SAN JOSE, Calif.—The proposed merger with SBC Communications Inc. wont derail AT&T Corp.s plans to aggressively develop its SOIP (services over IP) strategy, according to AT&T executives who spoke at the VON Spring 2005 conference here.
“There is going to be much more investment beyond what has already been announced individually by the two companies,” said Behzad Nadji, vice president of AT&T Labs Research in Menlo Park, Calif.
AT&T is not content to just offer a VOIP (voice over IP) telephone service.
Its going to offer a broad range of IP-based services that go beyond the CallVantage VOIP telephone service that the company introduced in 2004, Nadji said.
These services will include conference, messaging, work collaboration, video and IP Centrex services designed to serve different market segments from residential consumers to small businesses and large enterprises, he said.
The combination will have the infrastructure that is capable of servicing millions of subscribers across all of these market segments, he said.
It will be able to provide service levels and quality of service that will exceed smaller telecommunications companies or the many VOIP startups, Nadji said.
“The combination of AT&T and SBC would have the necessary tools to manage a large number of people and customers,” he said.
SBC announced Jan. 31 that it had reached an agreement to buy AT&T for $16 billion.
The buyout is currently under regulatory review and has to be approved by the Securities and Exchange Commission before SBC can close the deal.
Nadji noted that AT&T already has all the infrastructure it needs to expand its IP services, including the network functions, call control, electronic 911, and peering.
AT&Ts long-established network handles PSTN (Public Switched Telephone Network), cellular calls and Wi-Fi communications as different access methods that can be accommodated by the same network.
&T touts proven capability”>
This will give the SBC-AT&T combination an advantage in providing diverse services and dealing with a large number of customers.
He also noted that AT&T also had the proven “operational discipline and capability” to manage millions of subscribers.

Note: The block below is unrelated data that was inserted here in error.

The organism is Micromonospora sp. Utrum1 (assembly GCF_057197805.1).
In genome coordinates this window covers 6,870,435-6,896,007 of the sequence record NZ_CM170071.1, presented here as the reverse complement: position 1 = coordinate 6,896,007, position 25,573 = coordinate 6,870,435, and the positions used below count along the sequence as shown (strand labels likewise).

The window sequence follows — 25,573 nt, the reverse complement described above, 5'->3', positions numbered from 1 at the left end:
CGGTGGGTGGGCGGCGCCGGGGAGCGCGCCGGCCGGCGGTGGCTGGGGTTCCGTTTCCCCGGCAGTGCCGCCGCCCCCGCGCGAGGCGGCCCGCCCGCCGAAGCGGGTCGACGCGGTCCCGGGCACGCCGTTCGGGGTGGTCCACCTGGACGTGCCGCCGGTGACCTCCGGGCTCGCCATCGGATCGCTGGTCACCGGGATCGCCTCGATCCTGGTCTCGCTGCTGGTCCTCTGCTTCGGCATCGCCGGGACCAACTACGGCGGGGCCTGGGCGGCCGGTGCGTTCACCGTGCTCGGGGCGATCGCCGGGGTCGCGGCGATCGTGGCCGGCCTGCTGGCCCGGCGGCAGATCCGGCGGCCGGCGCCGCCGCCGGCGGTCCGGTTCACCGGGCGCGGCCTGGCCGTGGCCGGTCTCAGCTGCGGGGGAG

Prior experience has shown that smaller telecommunications startups tend to have quality-of-service problems once they start serving more than 1 million subscribers, he said.
With these plans and its infrastructure in place, AT&T is serving notice that it doesnt plan to stand idly on the sidelines as a clutch of new and existing telecommunications companies that are getting into the VOIP market.
For example, AOL officials revealed Tuesday that it was it was starting a VOIP service integrated with its AOL Instant Messenger console and based on PSTN network services and switching provided by partners Level 3 Communications Inc. and Sonus Networks Inc.
Vonage Holdings Corp. announced on Monday that it had become the first VOIP service provider to activate more than 500,000 broadband VOIP lines.
AT&T is also in a position to offer enhanced IP services for enterprises and small businesses that go beyond the residential or consumer voice services that other VOIP services offer.
For example, AT&T is working on enhanced IP video conferencing that would allow automatic audio to text translation, which would allow users to review the conference archive and search back to a specific point of interest.
“This allows us to search that conference clip and find the actual key words that you are interested in rather than watching an entire two-hour clip to listen to what you are really interested,” he said.